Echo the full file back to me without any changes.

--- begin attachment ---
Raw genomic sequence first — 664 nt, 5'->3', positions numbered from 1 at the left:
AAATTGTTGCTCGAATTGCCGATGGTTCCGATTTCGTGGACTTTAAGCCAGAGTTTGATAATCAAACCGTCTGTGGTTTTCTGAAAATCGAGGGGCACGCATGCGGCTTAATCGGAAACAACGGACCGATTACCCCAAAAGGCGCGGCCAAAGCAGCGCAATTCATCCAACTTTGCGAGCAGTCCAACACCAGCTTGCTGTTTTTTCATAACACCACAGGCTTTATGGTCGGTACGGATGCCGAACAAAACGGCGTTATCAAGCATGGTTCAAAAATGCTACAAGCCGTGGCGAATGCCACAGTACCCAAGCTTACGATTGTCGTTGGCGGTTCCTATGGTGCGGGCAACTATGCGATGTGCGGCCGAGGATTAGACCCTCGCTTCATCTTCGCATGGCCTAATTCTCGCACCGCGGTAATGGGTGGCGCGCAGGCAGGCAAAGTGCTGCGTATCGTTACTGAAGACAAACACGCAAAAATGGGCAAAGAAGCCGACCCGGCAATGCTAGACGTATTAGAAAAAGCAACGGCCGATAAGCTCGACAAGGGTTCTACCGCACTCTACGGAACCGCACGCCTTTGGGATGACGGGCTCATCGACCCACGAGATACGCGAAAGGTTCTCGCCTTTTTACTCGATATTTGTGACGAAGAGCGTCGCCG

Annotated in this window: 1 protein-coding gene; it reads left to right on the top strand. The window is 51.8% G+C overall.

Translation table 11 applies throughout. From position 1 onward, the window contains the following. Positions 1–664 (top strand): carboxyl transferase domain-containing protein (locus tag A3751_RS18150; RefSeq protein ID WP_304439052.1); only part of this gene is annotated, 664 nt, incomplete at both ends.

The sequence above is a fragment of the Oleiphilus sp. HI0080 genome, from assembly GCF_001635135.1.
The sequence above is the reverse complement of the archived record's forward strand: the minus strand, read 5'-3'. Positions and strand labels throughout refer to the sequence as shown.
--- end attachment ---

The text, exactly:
Raw genomic sequence first — 664 nt, 5'->3', positions numbered from 1 at the left:
AAATTGTTGCTCGAATTGCCGATGGTTCCGATTTCGTGGACTTTAAGCCAGAGTTTGATAATCAAACCGTCTGTGGTTTTCTGAAAATCGAGGGGCACGCATGCGGCTTAATCGGAAACAACGGACCGATTACCCCAAAAGGCGCGGCCAAAGCAGCGCAATTCATCCAACTTTGCGAGCAGTCCAACACCAGCTTGCTGTTTTTTCATAACACCACAGGCTTTATGGTCGGTACGGATGCCGAACAAAACGGCGTTATCAAGCATGGTTCAAAAATGCTACAAGCCGTGGCGAATGCCACAGTACCCAAGCTTACGATTGTCGTTGGCGGTTCCTATGGTGCGGGCAACTATGCGATGTGCGGCCGAGGATTAGACCCTCGCTTCATCTTCGCATGGCCTAATTCTCGCACCGCGGTAATGGGTGGCGCGCAGGCAGGCAAAGTGCTGCGTATCGTTACTGAAGACAAACACGCAAAAATGGGCAAAGAAGCCGACCCGGCAATGCTAGACGTATTAGAAAAAGCAACGGCCGATAAGCTCGACAAGGGTTCTACCGCACTCTACGGAACCGCACGCCTTTGGGATGACGGGCTCATCGACCCACGAGATACGCGAAAGGTTCTCGCCTTTTTACTCGATATTTGTGACGAAGAGCGTCGCCG

Annotated in this window: 1 protein-coding gene; it reads left to right on the top strand. The window is 51.8% G+C overall.

Translation table 11 applies throughout. From position 1 onward, the window contains the following. Positions 1–664 (top strand): carboxyl transferase domain-containing protein (locus tag A3751_RS18150; RefSeq protein ID WP_304439052.1); only part of this gene is annotated, 664 nt, incomplete at both ends.

The sequence above is a fragment of the Oleiphilus sp. HI0080 genome, from assembly GCF_001635135.1.
The sequence above is the reverse complement of the archived record's forward strand: the minus strand, read 5'-3'. Positions and strand labels throughout refer to the sequence as shown.